Monuments to Time or to God?

One of the more beautiful areas of the United States is Bryce Canyon. Our cover picture shows a familiar view of this area, but walking amidst the spires and seeing the beauty up close is a unique experience. Bryce Canyon is an area of the United States that has been lifted up to nearly 8,000 feet. Anyone who visits the area with its unique and rugged landscape would be motivated to ask how it got to be the way it is. No place looks quite like this place so the processes and conditions here must be unique.

Similar questions arise when one visits Monument Valley, the Grand Canyon, Petrified Forest, or Devil's Tower. In fact, any where you go in the entire world or in space, you can see sights unique to that area or location.

It is interesting that we frequently see atheist authors and creationist authors giving the same answer to this question. Both say that you either believe that all of these geological phenomena--as well as everything else in the creation--was either created that way by God or it has come about as a product of blind chance. In both camps, there is a prevalent view that all things are either God-designed or chance-designed and that there is no other alternative. It is understandable why atheists would want to make such a narrow choice available. Not only do they push forward their religious view, but they also set up belief in God to be a shallow and inconsistent view of reality. The problem of human suffering and disaster is a much more difficult area to deal with if God is pulling all the strings and making it all happen. Add to this the everyday operations of nature which seem to be chance-driven, and you have belief in God in an illogical box.

It would seem that Bryce Canyon is the ideal place to show the foolishness of forcing only these two choices. Did God sit down and carve each pillar as an artist would a statue? You can stand on the edge of the scene on the front of our journal and you can watch new pillars being formed, so clearly the notion that God directly produced the pillars is not true for all of them at least. Does this mean that chance formation of the environment that produced the columns is the only other option?

From a geologic standpoint, there are a wide variety of factors that are believed to have contributed to the production of Bryce Canyon. When the rocks that make up the Canyon were laid down, they were deposited in a flat area near sea level. The sand and the iron oxide that colors it were deposited in beds that were flat. After many beds were laid down, a new material was deposited that had a complex mineral makeup that made it very hard. After the whole area was covered with several more layers of material, the whole region was lifted up by forces deep within the earth. As water eroded this uplifted area, it found it very hard to cut through the hard material on top; so, once that hard layer was cut through, the water cut deeper and deeper instead of flattening the area. There are many places where hard cap rock produces structures similar to Bryce Canyon so the scenario above is fairly familiar.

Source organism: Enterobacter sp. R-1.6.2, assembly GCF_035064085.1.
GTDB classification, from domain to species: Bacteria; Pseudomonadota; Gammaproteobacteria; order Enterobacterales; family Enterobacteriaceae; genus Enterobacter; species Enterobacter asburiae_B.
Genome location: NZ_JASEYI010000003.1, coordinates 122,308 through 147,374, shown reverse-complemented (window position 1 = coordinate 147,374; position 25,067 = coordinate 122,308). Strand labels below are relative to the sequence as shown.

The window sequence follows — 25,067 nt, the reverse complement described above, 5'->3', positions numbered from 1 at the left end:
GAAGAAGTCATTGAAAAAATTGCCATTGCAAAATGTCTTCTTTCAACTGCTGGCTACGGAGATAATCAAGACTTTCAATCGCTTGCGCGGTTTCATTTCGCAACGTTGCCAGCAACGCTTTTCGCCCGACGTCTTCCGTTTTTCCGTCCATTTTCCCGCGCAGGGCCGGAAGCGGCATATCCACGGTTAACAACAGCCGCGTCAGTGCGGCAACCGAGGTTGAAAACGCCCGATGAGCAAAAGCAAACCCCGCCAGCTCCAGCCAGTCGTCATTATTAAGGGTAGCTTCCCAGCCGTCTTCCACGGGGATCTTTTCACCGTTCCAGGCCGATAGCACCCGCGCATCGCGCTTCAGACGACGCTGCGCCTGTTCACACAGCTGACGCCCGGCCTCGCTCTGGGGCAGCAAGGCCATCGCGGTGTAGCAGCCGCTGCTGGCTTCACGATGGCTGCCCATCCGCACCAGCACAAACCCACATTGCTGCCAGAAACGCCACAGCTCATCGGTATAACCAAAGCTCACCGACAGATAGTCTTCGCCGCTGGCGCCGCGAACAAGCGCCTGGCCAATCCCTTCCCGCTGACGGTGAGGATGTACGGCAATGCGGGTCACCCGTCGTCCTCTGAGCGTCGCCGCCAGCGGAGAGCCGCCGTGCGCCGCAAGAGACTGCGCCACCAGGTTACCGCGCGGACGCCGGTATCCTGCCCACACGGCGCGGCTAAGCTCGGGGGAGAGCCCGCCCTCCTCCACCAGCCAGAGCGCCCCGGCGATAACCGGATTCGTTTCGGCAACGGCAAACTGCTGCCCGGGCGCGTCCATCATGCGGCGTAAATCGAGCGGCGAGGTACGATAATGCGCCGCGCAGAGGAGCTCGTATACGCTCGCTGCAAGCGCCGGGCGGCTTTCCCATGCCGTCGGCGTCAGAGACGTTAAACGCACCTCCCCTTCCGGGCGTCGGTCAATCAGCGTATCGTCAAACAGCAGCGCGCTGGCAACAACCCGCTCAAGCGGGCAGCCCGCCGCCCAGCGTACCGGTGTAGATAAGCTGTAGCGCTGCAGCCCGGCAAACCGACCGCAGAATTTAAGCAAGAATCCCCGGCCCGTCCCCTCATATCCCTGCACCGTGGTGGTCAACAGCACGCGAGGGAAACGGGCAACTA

Whether the previous paragraph is what really happened in Bryce Canyon or not is not important. The question is whether the scenario we have described precludes God having had any role in the process.

Many times in previous issues of this journal, we have emphasized that the Bible tells us that there are two ways in which God brings about His Will. One way is the performance of a miracle that only God can do. The Hebrew word bara denotes this kind of process and is only used in reference to God's activity--never man's. The second way is that God makes things happen in a natural way with no miraculous act on God's part. The Hebrew word asah indicates this and is often applied to things man can do. At the end of the Genesis account, the author tells us that God used both processes in bringing about the Creation.

These are the things which the Lord God created (bara) and made (asah)--Genesis 2:3

A failure to understand both processes that God uses in bringing things into existence leaves us with many problems in understanding in a variety of areas. God's capacity to heal is not just seen in miracles that defy acts of doctors, but also in the design of the human body, in our mental outlook, in plants and animals that provide us drugs, and in environmental factors. The bad things that happen to us do not happen because "God does it to us," but as a logical result of the struggle between good and evil and what we were created for and as a consequence of what we have individually and collectively done to the environment. War, disease, AIDS, starvation, poverty, etc., are not God-caused, but the result of man's refusal to live as God has told him to.

When we look at life itself, at the cosmos as a whole, and at beautiful places like Bryce Canyon, we are seeing the handiwork of God. The design built into everything from quarks to intergalactic space allows these things to function. Man or God can direct how the process will progress, but the initial design demands an intelligence that makes chance a belief system without credibility.

Note: For a list of physical constants that have to be carefully controlled in the creation process to allow matter to exist at all, send a self-addressed, stamped envelope to John Clayton, 1555 Echo Valley Dr, Niles, MI 49120.

                            --John N. Clayton

Back to Contents Does God Exist?, May/Jun97.